If you develop any of the above symptoms, you should seek medical attention urgently, potentially calling 911.

Test for Stroke

There are several tests that can be used to test whether a stroke has occurred or if you are at risk of a stroke. The brain is examined using computed tomography (CT scan). You may also need to undergo Doppler studies of the arteries in your neck to ensure function and blood flows are satisfactory. The blood tests may reveal an increase in the thickness of blood or a tendency to clotting.[4] Sometimes, it is necessary to get an MRI to determine if any damage to the brain has occured.

Treatment of Stroke

The type of treatment will depend upon the origin and stage of the stroke. It is imperative the doctor determine whether the stroke is the result of a blood stoppage or a blood leak.

If it’s attributable to a stoppage in the artery and the doctor manages to locate it after only a very short period of time (typically less than 3 hours), the blockage might respond to “clot buster” treatments. Afterwards, the patient will usually be placed on blood thinning medications and cholesterol lowering agents. If, however, the CVA is the result of bleeding, the very last thing the patient requires is a blood thinner or anticoagulant. In certain circumstances, a surgeon will perform a carotid endarterectomy. This procedure eliminates a blockage located in the carotid artery of your neck.[5]

No matter which treatment you ultimately need, time is of the essence and it is vital that you get to medical care as soon as possible.

Preventive Measures – Treatment of Hypertension

One of the most significant comorbidities associated with diabetes is hypertension (raised blood pressure). When you have diabetes and hypertension, you have metabolic syndrome meaning more than one condition exists that is related to metabolic processes. If the individual has type 2 diabetes and vascular disease, it is essential he or she correct their blood pressure imbalance. In other words, you have to address blood pressure as a part of an overall regimen to avoid such things as cardiovascular problems and stroke or CVA. [6]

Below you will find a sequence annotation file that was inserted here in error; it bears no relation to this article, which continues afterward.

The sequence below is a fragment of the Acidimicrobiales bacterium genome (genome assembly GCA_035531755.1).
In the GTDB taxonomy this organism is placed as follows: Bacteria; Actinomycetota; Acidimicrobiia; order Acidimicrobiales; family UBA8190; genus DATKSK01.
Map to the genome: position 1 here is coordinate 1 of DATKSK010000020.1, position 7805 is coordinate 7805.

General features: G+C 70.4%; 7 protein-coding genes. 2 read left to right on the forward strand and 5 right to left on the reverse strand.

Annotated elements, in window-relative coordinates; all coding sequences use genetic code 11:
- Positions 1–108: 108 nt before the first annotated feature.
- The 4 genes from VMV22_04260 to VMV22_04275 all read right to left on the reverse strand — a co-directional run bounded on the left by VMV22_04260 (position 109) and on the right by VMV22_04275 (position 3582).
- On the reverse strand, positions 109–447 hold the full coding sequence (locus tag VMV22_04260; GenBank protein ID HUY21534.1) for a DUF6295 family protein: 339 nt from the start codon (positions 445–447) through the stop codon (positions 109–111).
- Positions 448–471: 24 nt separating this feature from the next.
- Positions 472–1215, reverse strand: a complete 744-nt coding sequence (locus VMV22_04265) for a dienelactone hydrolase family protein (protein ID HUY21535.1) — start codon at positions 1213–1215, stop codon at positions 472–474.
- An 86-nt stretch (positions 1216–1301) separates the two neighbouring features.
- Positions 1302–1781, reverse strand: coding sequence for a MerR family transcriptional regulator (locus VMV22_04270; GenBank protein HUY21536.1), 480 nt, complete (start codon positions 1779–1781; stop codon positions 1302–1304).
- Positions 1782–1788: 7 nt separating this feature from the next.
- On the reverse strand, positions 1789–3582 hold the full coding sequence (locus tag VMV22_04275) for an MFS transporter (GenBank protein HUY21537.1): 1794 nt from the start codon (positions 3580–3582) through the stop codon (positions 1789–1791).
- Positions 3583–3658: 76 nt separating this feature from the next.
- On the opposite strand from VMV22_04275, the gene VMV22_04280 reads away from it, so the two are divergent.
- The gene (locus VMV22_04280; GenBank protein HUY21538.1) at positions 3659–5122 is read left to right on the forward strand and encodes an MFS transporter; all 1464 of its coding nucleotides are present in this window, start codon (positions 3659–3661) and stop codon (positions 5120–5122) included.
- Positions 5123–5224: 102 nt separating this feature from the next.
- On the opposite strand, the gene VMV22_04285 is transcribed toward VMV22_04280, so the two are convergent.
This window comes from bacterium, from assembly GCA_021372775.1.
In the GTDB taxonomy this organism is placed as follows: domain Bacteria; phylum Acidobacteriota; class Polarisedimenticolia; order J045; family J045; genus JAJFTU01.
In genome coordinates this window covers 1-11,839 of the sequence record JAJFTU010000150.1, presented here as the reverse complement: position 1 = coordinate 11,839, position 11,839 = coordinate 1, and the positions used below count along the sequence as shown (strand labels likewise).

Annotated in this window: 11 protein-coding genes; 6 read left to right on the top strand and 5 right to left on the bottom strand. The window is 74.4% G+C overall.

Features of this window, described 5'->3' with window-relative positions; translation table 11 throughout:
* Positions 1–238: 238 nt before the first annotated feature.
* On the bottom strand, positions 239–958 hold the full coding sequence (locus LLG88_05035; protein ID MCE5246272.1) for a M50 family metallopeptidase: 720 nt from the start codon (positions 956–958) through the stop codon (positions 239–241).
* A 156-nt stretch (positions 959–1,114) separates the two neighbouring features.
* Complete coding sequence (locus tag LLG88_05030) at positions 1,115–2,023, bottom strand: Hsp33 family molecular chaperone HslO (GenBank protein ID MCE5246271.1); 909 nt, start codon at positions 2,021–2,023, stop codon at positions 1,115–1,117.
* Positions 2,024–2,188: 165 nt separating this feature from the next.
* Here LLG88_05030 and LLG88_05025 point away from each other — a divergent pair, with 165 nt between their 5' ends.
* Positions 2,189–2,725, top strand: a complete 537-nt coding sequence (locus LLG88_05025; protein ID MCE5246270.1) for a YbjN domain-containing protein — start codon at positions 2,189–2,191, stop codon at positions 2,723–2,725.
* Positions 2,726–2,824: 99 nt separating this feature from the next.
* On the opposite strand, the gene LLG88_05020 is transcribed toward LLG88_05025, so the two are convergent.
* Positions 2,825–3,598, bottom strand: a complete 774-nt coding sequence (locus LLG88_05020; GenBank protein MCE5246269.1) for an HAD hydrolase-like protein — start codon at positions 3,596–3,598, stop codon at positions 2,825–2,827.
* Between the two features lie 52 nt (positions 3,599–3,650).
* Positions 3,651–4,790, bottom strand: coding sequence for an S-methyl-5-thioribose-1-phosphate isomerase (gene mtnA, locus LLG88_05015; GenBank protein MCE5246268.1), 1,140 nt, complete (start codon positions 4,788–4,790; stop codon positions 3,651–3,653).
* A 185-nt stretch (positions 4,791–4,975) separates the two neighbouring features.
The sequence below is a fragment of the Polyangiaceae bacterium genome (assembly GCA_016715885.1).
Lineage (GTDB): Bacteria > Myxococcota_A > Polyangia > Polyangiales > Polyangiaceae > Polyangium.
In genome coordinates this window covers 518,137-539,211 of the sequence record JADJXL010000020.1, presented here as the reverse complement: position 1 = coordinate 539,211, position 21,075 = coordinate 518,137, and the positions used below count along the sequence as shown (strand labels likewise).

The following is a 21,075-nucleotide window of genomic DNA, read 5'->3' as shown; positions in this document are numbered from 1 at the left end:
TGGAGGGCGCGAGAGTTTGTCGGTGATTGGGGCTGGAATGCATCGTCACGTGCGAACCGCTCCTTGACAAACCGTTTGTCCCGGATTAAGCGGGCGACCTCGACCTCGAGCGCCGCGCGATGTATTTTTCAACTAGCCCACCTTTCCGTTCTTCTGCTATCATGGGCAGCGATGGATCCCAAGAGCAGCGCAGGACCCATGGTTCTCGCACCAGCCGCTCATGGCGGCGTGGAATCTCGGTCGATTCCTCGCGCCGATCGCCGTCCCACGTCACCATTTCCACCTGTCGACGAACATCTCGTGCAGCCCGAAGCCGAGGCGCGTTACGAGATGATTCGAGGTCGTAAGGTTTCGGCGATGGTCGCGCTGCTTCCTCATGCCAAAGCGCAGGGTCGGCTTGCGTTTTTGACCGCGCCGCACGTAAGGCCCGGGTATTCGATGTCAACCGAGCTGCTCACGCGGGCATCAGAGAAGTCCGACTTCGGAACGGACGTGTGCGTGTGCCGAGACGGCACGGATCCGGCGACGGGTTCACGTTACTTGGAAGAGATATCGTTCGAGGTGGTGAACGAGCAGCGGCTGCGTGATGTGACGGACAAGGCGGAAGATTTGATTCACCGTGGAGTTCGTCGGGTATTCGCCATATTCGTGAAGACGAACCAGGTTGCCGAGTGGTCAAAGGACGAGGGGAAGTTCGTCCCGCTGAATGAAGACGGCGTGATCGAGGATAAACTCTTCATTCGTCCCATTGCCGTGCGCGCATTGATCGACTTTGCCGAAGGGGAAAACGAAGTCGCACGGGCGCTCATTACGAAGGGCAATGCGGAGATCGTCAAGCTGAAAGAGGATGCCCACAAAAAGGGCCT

Stroke prevention may be accomplished with the help of your doctor and certain medications. It is necessary to reduce your blood pressure level to a norm of 130/80. This goal is lower than other patients who do not have diabetes because the combination of high blood pressure and diabetes can be so dangerous. This goal can be achieved by employing various medications. Yet, medication is not the complete answer. Keeping your blood pressure consistently at a normal level requires you take a multi-prong approach. This includes:

  • Weight reduction
  • Exercise (at least 150 minutes of moderate exercise per week)
  • Stopping tobacco use
  • Reducing alcohol intake
  • Cutting down on your salt intake

It’s important to use caution when implementing some measures, like weight reduction, for elderly patients. The reduction of their blood pressure should be achieved gradually. A combination of drugs often is utilized to achieve this result.

In addition to controlling your blood pressure, it is also important to closely control your diabetes and your cholesterol.

Stroke is a serious problem whether or not you have diabetes. Controlling your blood pressure is one of the most important steps you can take to prevent stroke.

References

[1] Meltzer, SJ; and Belton, AB (2009). Diabetes in Adults. Toronto: Key Porter Books.

[2] Tuomilehto J; and Salomaa, V. (2005). “Diabetes Worsens the Outcome Of Acute Ischemic Stroke.” Diabetes Research Clinical Practice, 69 (3):293-298.

[3] Marcovitch, H (2006). Black’s Medical Dictionary 41st edition. Lantham, Maryland: Scarecrow Press.

[4] Burant, C.F. editor (2008) Medical Management of Type 2 Diabetes 6th ed. Alexandria, VA: ADA.

[5] American Diabetes Association (2009). Type 2 Diabetes. Your Healthy Living Guide. Alexandria, VA: ADA.

[6] Levin, ME; and Pfeiffer, MA (editors) (2009). The Uncomplicated Guide to Diabetes Complications, 3rd ed. Alexandria, VA: ADA.

[7] This article was originally published July 12, 2012 and last revision and update of it was 9/10/2015.